PMI-Montréal project management blog
How to become a Project ManagerAuthor : PMI-Montréal
The need for project managers is growing, yet it remains one of the top questions we receive at PMI-Montréal: how do I become a Project Manager?
We have often heard the job search itself referred to as a Catch 22. They want a Project Manager with a PMP, but you need experience to get your PMP, so the project management job feels out of reach.
PMI-Montréal is fortunate to be surrounded by members and professionals who have shared their journey with us.
A degree granting program in Project Management
Responding to a need for projects to be better managed, the Université de Québec à Montréal created the first Master’s program in Project Management in 1976.
What follows in the last forty years is a rise in degree granting programs across Québec, in both English and in French, often accompanied by internships which can be the first step to gaining that valuable entry level experience that can lead to your next position.
If you’re already a professional and not willing to go back to school, most of these same universities offer non-credited courses in project management, from the basics to perfecting specific skills. These types of courses make you eligible for your CAPM exam, which demonstrates to employers that you possess the theoretical knowledge and shared vocabulary to start a career in project management.
There are various positions that allow you to manage aspects of projects without the actual title and responsibility of being the Project Manager. These opportunities can range from administrative project tasks to being the Project Control Officer (PCO). These positions do not have to be a means to an end, and career PCOs are increasingly seen as key drivers of project success. The idea here is to seek out positions that allow you to exercise your communication and resource management skills, rather than seeking the responsibility of managing a project from A to Z.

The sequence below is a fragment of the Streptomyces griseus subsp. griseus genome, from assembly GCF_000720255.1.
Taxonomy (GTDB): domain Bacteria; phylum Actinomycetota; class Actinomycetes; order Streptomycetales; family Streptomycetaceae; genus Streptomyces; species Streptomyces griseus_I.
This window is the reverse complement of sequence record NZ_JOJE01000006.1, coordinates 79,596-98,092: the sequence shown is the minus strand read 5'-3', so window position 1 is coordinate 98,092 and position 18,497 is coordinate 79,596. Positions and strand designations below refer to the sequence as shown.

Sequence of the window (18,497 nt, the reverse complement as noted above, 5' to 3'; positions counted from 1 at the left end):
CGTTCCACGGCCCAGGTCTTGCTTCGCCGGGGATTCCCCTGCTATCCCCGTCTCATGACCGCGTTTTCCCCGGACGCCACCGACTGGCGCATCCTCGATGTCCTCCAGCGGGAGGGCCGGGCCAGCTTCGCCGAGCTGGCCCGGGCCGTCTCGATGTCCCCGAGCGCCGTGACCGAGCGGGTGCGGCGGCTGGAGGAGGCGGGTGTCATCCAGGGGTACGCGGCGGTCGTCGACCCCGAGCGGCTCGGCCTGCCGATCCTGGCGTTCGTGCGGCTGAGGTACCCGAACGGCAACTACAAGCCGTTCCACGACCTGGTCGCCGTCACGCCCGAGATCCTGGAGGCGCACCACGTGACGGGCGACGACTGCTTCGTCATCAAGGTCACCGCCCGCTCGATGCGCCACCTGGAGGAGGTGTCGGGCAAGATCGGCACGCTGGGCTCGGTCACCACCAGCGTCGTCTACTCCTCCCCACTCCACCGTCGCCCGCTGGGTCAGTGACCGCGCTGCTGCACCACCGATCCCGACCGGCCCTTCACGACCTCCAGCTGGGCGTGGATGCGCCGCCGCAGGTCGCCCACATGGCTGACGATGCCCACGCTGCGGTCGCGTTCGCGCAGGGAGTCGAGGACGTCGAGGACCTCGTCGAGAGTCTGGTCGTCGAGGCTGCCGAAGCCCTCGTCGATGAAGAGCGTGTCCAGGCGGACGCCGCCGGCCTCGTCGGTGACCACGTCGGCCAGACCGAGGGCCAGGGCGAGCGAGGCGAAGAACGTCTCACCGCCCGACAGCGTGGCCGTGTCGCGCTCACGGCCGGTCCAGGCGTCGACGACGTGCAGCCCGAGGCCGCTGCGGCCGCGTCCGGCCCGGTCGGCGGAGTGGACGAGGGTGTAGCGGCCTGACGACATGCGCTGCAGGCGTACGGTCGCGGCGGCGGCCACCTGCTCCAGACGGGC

Falling into project management
Truth is, sometimes for lack of resources, unexpected changes or sensing good people management skills in someone, the powers that be put you in charge of coordinating all the pieces and people.
Congratulations, you are the Project Manager. The challenge here is that you’ve been thrown into somewhat unknown territory and you must learn as you go. This was often the situation for Project Managers before formal training programs came along, and one of the principal reasons for the creation of PMI as an organisation.
Luckily, project management is for everyone. Take this as an career opportunity rather than a short-term task change. The online and in person PMI community is here for you with templates, webinars, networking and mentorship programs to help you climb that steep learning curve.
Whether you’re a young professional or seeking a career change, check out the New Member’s guide for insights on the job search within the project management industry.
PMI-Montréal offers various mentorship programs for students and young professionals looking for guidance from an experienced Project Manager. Next session starts in October.
Discover the different facets of a career in project management via the blog series PMP Generation.